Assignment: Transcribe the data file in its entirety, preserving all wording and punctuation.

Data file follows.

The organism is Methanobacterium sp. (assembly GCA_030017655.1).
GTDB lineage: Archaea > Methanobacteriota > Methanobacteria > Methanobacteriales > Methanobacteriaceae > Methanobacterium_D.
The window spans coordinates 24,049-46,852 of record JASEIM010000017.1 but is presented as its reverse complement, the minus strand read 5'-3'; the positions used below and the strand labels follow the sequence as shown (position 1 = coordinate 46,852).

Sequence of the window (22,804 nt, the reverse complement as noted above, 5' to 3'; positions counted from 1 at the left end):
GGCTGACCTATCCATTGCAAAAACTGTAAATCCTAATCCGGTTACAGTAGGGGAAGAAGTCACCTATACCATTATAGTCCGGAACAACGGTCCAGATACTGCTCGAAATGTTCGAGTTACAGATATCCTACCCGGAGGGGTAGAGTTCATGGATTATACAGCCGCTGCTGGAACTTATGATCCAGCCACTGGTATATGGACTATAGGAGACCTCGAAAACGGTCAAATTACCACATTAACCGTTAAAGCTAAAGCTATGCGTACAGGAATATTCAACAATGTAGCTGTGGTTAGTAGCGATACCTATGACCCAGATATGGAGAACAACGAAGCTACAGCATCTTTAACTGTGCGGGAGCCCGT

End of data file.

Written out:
The organism is Methanobacterium sp. (assembly GCA_030017655.1).
GTDB lineage: Archaea > Methanobacteriota > Methanobacteria > Methanobacteriales > Methanobacteriaceae > Methanobacterium_D.
The window spans coordinates 24,049-46,852 of record JASEIM010000017.1 but is presented as its reverse complement, the minus strand read 5'-3'; the positions used below and the strand labels follow the sequence as shown (position 1 = coordinate 46,852).

Sequence of the window (22,804 nt, the reverse complement as noted above, 5' to 3'; positions counted from 1 at the left end):
GGCTGACCTATCCATTGCAAAAACTGTAAATCCTAATCCGGTTACAGTAGGGGAAGAAGTCACCTATACCATTATAGTCCGGAACAACGGTCCAGATACTGCTCGAAATGTTCGAGTTACAGATATCCTACCCGGAGGGGTAGAGTTCATGGATTATACAGCCGCTGCTGGAACTTATGATCCAGCCACTGGTATATGGACTATAGGAGACCTCGAAAACGGTCAAATTACCACATTAACCGTTAAAGCTAAAGCTATGCGTACAGGAATATTCAACAATGTAGCTGTGGTTAGTAGCGATACCTATGACCCAGATATGGAGAACAACGAAGCTACAGCATCTTTAACTGTGCGGGAGCCCGT